Most of the rice that would have become the charred layer on the inside of the claypot was a little too chewy to give that satisfying crunch of biting into the crispy claypot rice. Perhaps our order needed to cook a little longer over the fire, as we did find some small sections of rice that were crunchy and had the char we were looking for. 

The chicken was tender and thankfully not dry, but suffered from the blandness of the marinade and secret sauce. In fact, most of the flavour in the dish really came from the small amounts of lup cheong and the salted fish. With the chicken and pearl rice being the main components of a claypot chicken rice, we felt that this was a miss. 

It did taste better once we added copious amounts of salty dark soya sauce to the mix, but as we were here for the claypot rice and not soya sauce, we still felt that the initial seasoning could be stronger.

Sabo Sia mentaiko salmon rice

We had higher hopes for the Claypot Salmon Rice ($8), given that Sabo Sia was started by Buey Tahan See-Food. We also ordered Mentaiko Sauce and a Harukuju Egg (+$3) as add-ons to the dish. Pink mentaiko sauce was generously drizzled over the large salmon fillet and the halved egg, before being seared with a blowtorch.

Sabo Sia eggs

Like the chicken claypot rice, the secret sauce added to the pearl rice did little to elevate the dish, but the creamy mentaiko sauce provided an umami kick that complemented the fresh salmon and led us to prefer this dish over the classic chicken. We wished it could be ordered separately from the Harujuku egg that came nearly hard-boiled and also needed more time soaking in the marinade.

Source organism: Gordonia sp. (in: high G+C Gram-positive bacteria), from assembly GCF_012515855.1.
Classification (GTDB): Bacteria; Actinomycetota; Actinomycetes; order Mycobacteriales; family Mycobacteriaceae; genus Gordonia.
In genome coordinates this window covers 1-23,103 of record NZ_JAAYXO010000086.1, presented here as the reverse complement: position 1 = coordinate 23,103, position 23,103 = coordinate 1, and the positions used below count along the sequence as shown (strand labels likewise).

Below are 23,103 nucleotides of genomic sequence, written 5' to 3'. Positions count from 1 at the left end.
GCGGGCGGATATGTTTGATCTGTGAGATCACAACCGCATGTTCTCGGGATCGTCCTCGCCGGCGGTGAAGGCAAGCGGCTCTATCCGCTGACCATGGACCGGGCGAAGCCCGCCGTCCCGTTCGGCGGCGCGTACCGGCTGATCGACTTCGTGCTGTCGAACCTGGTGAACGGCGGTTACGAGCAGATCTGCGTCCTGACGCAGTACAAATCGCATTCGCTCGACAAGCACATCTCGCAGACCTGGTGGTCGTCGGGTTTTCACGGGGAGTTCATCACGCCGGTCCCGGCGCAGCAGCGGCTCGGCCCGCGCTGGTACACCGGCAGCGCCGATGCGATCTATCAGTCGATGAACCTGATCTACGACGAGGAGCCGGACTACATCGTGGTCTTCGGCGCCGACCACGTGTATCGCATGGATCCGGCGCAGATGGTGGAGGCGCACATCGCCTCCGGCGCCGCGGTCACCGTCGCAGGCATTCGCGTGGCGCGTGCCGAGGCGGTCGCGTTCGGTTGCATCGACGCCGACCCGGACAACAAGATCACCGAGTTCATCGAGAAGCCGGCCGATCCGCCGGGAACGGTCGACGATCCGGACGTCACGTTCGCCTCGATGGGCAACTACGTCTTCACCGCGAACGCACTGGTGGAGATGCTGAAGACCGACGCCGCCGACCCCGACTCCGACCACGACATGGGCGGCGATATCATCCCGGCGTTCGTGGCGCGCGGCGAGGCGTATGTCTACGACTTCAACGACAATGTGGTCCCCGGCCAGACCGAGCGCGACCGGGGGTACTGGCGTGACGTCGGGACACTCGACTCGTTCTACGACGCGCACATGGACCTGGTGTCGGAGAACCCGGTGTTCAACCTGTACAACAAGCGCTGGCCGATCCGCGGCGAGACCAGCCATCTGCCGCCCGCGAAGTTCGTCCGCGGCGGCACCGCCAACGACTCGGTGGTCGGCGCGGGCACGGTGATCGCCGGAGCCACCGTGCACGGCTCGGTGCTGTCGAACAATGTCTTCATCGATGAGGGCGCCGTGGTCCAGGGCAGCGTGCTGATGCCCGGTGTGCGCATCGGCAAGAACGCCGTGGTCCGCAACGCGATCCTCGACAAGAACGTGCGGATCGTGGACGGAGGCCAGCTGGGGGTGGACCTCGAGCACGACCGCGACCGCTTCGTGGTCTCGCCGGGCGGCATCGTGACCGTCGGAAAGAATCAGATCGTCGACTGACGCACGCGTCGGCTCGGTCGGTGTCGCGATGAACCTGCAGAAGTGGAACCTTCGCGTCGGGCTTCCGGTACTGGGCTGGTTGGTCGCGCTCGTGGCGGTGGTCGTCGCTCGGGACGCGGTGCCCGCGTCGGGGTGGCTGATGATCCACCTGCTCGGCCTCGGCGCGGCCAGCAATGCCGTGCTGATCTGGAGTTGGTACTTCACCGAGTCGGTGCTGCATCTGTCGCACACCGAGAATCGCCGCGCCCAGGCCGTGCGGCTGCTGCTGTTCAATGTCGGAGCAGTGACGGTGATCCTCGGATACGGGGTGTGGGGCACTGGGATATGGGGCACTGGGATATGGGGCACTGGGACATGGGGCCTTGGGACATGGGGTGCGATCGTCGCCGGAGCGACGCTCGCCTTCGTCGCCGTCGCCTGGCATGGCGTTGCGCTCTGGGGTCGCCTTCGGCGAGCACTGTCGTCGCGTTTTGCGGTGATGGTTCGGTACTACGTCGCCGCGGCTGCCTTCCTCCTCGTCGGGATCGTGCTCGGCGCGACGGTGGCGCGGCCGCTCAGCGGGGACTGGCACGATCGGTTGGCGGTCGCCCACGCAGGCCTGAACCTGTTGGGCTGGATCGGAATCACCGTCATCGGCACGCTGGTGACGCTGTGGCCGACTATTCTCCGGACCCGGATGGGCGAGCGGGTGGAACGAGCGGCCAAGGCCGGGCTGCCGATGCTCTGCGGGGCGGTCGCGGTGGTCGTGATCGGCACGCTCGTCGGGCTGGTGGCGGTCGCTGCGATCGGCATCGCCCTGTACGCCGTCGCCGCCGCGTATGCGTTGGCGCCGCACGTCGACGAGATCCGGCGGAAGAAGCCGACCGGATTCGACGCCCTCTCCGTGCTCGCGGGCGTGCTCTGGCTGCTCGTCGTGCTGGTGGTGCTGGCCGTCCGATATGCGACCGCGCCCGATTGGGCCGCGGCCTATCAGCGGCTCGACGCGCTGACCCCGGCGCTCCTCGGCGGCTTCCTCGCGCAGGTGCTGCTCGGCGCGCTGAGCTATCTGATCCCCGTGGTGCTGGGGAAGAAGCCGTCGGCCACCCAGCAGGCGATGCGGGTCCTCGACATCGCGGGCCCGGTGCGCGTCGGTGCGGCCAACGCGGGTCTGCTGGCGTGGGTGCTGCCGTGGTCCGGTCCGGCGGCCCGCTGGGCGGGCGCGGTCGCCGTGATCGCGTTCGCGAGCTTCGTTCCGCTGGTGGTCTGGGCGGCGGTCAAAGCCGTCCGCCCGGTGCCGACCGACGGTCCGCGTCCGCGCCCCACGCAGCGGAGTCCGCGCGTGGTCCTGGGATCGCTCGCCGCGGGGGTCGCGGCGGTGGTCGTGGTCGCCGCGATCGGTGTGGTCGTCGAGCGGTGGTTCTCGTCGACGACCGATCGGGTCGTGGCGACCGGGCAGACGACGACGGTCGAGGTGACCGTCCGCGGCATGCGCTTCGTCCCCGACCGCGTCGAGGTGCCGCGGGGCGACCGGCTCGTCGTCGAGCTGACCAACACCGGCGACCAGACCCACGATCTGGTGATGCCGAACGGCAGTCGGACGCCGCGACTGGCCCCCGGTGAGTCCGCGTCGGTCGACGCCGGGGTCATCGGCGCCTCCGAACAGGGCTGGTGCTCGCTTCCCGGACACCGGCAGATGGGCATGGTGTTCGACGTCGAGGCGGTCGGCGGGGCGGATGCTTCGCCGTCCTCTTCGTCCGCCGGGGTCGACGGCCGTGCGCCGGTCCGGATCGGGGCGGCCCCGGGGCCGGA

Sabo Sia salmon fillet

As a dish, the claypot salmon rice would have made a great salmon donburi, but the lack of wok hei or crispy rice made it hard for us to call it a claypot rice dish, other than the claypot it was cooked and presented in. 

Sabo Sia curry chicken

Finally, we ordered a Claypot Curry Chicken ($6) to share between the two of us. This was the best of the three dishes we ordered at Sabo Sia, and spent the longest time on the stove. When we collected it from the stall, the red-orange gravy was still bubbling and piping hot. Still, like the rest of the dishes it probably needed to cook a little longer, as we found that the potatoes were too firm, and not as soft as you’d want in a curry dish. 

Sabo Sia curry chicken meat

The chicken in the curry was better off than their claypot counterpart, benefitting from the flavour of the curry. Cut into small, manageable chunks that verged on being tender, I felt that its texture and flavour could improve by leaving it to simmer in the curry at least for a couple more minutes.

Sabo Sia Curry